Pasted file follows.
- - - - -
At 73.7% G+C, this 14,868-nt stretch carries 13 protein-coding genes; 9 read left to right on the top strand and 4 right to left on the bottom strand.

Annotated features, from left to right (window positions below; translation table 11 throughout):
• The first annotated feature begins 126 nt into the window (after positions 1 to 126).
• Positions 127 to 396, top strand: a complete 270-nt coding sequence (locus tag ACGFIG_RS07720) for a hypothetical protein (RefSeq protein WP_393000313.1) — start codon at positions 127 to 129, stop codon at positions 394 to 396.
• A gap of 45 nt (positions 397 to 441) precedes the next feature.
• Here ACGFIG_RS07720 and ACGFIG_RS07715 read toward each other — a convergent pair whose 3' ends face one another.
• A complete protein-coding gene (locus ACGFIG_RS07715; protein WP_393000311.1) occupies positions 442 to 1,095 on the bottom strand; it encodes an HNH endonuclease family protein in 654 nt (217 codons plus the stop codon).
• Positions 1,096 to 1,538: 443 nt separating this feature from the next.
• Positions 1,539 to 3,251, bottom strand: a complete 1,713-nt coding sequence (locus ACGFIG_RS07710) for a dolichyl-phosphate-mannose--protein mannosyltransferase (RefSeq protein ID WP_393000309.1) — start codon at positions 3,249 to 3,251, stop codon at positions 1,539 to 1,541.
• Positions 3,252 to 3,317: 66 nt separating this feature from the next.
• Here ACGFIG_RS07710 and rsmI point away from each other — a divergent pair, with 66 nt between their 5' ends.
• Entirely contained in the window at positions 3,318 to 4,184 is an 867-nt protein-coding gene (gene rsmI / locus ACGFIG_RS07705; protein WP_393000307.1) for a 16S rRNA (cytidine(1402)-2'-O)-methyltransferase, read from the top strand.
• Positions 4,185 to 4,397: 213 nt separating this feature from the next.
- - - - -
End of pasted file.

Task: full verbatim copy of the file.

At 73.7% G+C, this 14,868-nt stretch carries 13 protein-coding genes; 9 read left to right on the top strand and 4 right to left on the bottom strand.

Annotated features, from left to right (window positions below; translation table 11 throughout):
• The first annotated feature begins 126 nt into the window (after positions 1 to 126).
• Positions 127 to 396, top strand: a complete 270-nt coding sequence (locus tag ACGFIG_RS07720) for a hypothetical protein (RefSeq protein WP_393000313.1) — start codon at positions 127 to 129, stop codon at positions 394 to 396.
• A gap of 45 nt (positions 397 to 441) precedes the next feature.
• Here ACGFIG_RS07720 and ACGFIG_RS07715 read toward each other — a convergent pair whose 3' ends face one another.
• A complete protein-coding gene (locus ACGFIG_RS07715; protein WP_393000311.1) occupies positions 442 to 1,095 on the bottom strand; it encodes an HNH endonuclease family protein in 654 nt (217 codons plus the stop codon).
• Positions 1,096 to 1,538: 443 nt separating this feature from the next.
• Positions 1,539 to 3,251, bottom strand: a complete 1,713-nt coding sequence (locus ACGFIG_RS07710) for a dolichyl-phosphate-mannose--protein mannosyltransferase (RefSeq protein ID WP_393000309.1) — start codon at positions 3,249 to 3,251, stop codon at positions 1,539 to 1,541.
• Positions 3,252 to 3,317: 66 nt separating this feature from the next.
• Here ACGFIG_RS07710 and rsmI point away from each other — a divergent pair, with 66 nt between their 5' ends.
• Entirely contained in the window at positions 3,318 to 4,184 is an 867-nt protein-coding gene (gene rsmI / locus ACGFIG_RS07705; protein WP_393000307.1) for a 16S rRNA (cytidine(1402)-2'-O)-methyltransferase, read from the top strand.
• Positions 4,185 to 4,397: 213 nt separating this feature from the next.